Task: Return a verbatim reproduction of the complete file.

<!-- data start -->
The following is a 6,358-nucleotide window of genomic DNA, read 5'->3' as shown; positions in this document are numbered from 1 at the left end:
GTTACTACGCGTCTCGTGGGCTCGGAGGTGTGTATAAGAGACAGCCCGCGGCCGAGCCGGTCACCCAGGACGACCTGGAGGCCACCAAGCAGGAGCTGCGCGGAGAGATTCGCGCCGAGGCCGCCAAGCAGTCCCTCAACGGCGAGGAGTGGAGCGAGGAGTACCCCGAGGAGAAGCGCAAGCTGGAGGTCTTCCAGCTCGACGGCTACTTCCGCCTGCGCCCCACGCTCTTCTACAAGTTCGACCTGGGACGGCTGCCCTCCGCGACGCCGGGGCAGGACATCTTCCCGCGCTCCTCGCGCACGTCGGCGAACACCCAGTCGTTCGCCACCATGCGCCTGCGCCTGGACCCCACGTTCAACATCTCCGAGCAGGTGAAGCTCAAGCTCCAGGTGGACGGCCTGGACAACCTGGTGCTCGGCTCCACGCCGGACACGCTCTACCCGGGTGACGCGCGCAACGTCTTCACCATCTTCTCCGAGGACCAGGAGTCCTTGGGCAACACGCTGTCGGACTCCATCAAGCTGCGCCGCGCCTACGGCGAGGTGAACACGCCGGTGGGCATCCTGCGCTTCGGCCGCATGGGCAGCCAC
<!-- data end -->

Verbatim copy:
The following is a 6,358-nucleotide window of genomic DNA, read 5'->3' as shown; positions in this document are numbered from 1 at the left end:
GTTACTACGCGTCTCGTGGGCTCGGAGGTGTGTATAAGAGACAGCCCGCGGCCGAGCCGGTCACCCAGGACGACCTGGAGGCCACCAAGCAGGAGCTGCGCGGAGAGATTCGCGCCGAGGCCGCCAAGCAGTCCCTCAACGGCGAGGAGTGGAGCGAGGAGTACCCCGAGGAGAAGCGCAAGCTGGAGGTCTTCCAGCTCGACGGCTACTTCCGCCTGCGCCCCACGCTCTTCTACAAGTTCGACCTGGGACGGCTGCCCTCCGCGACGCCGGGGCAGGACATCTTCCCGCGCTCCTCGCGCACGTCGGCGAACACCCAGTCGTTCGCCACCATGCGCCTGCGCCTGGACCCCACGTTCAACATCTCCGAGCAGGTGAAGCTCAAGCTCCAGGTGGACGGCCTGGACAACCTGGTGCTCGGCTCCACGCCGGACACGCTCTACCCGGGTGACGCGCGCAACGTCTTCACCATCTTCTCCGAGGACCAGGAGTCCTTGGGCAACACGCTGTCGGACTCCATCAAGCTGCGCCGCGCCTACGGCGAGGTGAACACGCCGGTGGGCATCCTGCGCTTCGGCCGCATGGGCAGCCAC